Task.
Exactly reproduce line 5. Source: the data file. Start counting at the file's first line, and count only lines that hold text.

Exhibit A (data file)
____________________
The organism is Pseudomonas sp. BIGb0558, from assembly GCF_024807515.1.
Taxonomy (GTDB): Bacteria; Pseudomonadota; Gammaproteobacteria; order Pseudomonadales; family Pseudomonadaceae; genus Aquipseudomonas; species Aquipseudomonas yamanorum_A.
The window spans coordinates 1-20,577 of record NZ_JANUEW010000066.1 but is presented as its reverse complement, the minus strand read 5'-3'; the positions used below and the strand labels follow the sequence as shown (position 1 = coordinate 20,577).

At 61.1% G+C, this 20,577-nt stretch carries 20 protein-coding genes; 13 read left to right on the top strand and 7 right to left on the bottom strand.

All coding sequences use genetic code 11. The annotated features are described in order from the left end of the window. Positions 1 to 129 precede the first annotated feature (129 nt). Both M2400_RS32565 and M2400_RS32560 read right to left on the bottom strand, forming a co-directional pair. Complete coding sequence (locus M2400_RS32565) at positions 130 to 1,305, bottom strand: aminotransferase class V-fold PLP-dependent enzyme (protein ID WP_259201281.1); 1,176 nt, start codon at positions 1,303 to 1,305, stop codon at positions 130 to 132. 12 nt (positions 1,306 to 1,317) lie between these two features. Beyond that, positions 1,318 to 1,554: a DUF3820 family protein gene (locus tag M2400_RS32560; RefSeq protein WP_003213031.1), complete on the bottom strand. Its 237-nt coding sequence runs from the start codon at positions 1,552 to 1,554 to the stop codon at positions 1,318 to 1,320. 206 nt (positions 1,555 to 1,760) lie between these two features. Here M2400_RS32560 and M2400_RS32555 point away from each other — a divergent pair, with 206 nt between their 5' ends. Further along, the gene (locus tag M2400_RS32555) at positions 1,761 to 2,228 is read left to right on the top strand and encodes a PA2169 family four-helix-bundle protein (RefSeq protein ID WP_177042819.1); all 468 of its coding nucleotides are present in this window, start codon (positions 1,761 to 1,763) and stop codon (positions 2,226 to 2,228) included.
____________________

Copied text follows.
All coding sequences use genetic code 11. The annotated features are described in order from the left end of the window. Positions 1 to 129 precede the first annotated feature (129 nt). Both M2400_RS32565 and M2400_RS32560 read right to left on the bottom strand, forming a co-directional pair. Complete coding sequence (locus M2400_RS32565) at positions 130 to 1,305, bottom strand: aminotransferase class V-fold PLP-dependent enzyme (protein ID WP_259201281.1); 1,176 nt, start codon at positions 1,303 to 1,305, stop codon at positions 130 to 132. 12 nt (positions 1,306 to 1,317) lie between these two features. Beyond that, positions 1,318 to 1,554: a DUF3820 family protein gene (locus tag M2400_RS32560; RefSeq protein WP_003213031.1), complete on the bottom strand. Its 237-nt coding sequence runs from the start codon at positions 1,552 to 1,554 to the stop codon at positions 1,318 to 1,320. 206 nt (positions 1,555 to 1,760) lie between these two features. Here M2400_RS32560 and M2400_RS32555 point away from each other — a divergent pair, with 206 nt between their 5' ends. Further along, the gene (locus tag M2400_RS32555) at positions 1,761 to 2,228 is read left to right on the top strand and encodes a PA2169 family four-helix-bundle protein (RefSeq protein ID WP_177042819.1); all 468 of its coding nucleotides are present in this window, start codon (positions 1,761 to 1,763) and stop codon (positions 2,226 to 2,228) included.